Incase you didn’t catch the first part of this series [here it is] We had just crossed the border into North Korea, escorted by two members of the Chinese border police, it was a very bizarre experience, one I would repeat in a heartbeat but not one I’m likely to experience again.
After turning up at the Chinese customs, I had to stop taking photos for obvious reasons, some people tried to continue to get a few sneaky ones but I didn’t fancy getting turned away at the borrder for something so trivial. After around an hour at the Chinese border getting all of our documents processed and a few looks from the customs officers who must have been thinking ‘what the hell are you guys doing going over the border? We finally got through the gates, it was a strange sensation standing on the bridge over the Tumen river which separated China from the place I had only ever read about or saw on the news as being the oddity of the world, the cold war relic that nobody would wish to to visit. We crossed the bridge accompanied by the two Chinese border police that can be seen in the picture above and were taken into a small building which was the North Korean customs office, one thing I had already learned is that the North Koreans dislike the term North Korea as they see Korean peninsula as one country under ‘temporary’ separation.
The painting below of Kim Il Sung standing with his son Kim Jong Il was the first of many I would see on my trip. This was the beginning of my first day inside the secretive state of North Korea. This was hung in the customs office and was the first taste of what we were about to see. The customs office was staffed by around 4-5 people, and everything down to the scanning equipment seemed pretty primitive like it was made in the 1970’s, we all had to write down a list of all the electronics we were taking into the country including mobile phones, cameras and memory cards, I had two cards but only declared one which I didn’t think was a big deal but in hindsight maybe it was.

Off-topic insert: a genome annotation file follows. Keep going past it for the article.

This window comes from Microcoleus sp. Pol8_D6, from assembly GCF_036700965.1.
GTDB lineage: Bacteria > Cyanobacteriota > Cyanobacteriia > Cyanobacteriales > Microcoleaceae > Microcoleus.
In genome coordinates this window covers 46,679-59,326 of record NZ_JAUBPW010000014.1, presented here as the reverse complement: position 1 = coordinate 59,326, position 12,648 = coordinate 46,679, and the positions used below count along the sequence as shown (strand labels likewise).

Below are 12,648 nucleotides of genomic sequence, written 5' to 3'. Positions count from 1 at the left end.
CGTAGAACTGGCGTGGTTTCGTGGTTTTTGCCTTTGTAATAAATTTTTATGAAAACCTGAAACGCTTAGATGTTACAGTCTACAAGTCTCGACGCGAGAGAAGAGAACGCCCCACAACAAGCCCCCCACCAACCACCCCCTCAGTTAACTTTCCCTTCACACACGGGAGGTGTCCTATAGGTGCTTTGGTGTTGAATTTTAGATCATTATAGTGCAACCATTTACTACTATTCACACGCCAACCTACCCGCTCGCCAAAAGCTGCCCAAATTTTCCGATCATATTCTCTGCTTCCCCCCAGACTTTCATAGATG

After getting cleared at Chinese and Korean customs we jumped aboard a small minibus where we met the three people that would accompany us for the whole trip: Mr Lee, Mr Sou and an unnamed middle aged bloke who sat at the front of the bus with a lot of confidence and rarely spoke a word, we would later find out that he was a member of the Korean police. We were told to not take photos on the bus and had to ask for permission if we wanted to take any photos, I instantly said to my friend ‘fuck that’ and realised how glad I was I didn’t declare my other memory card. As the bus drove across the pothole filled road it felt like I was in the passenger seat of a rally car pretty much getting thrown from side to side and up and down as the bus slowly cruised over the battered mud road. I secretly took quite a few snaps of people and the landscape as that is what visiting a country is about, seeing the place for what it really is, not what the tourism board want you to see. Here are a couple of shots from the first couple of hours after arriving in the country.
This looked like a typical dwelling of North Korea and we saw plenty more like it in villages all over the province. It’s photographs like this that our chaperones don’t want to be taken as it shows the country is not the superpower and utopian society like they try to portray to the rest of the world. To me it isn’t anything to be ashamed of, there are places like this all over Asia and I think it is actually a nice photo, showing what is a beautiful landscape in the background.
I love the photo above, these were people chilling at the side of the road, I presume waiting for a bus or a farming vehicle to pick them up, they seemed friendly and waved at us when we went past, quite surprised to see a bus load of foreigners. I started to relise at this point how difficult it was going to be to get the photos I wanted, but I was still eager to try. Stay tuned for the next part, sorry this part was a bit rushed as I am about the head out for tea.
Catch you later!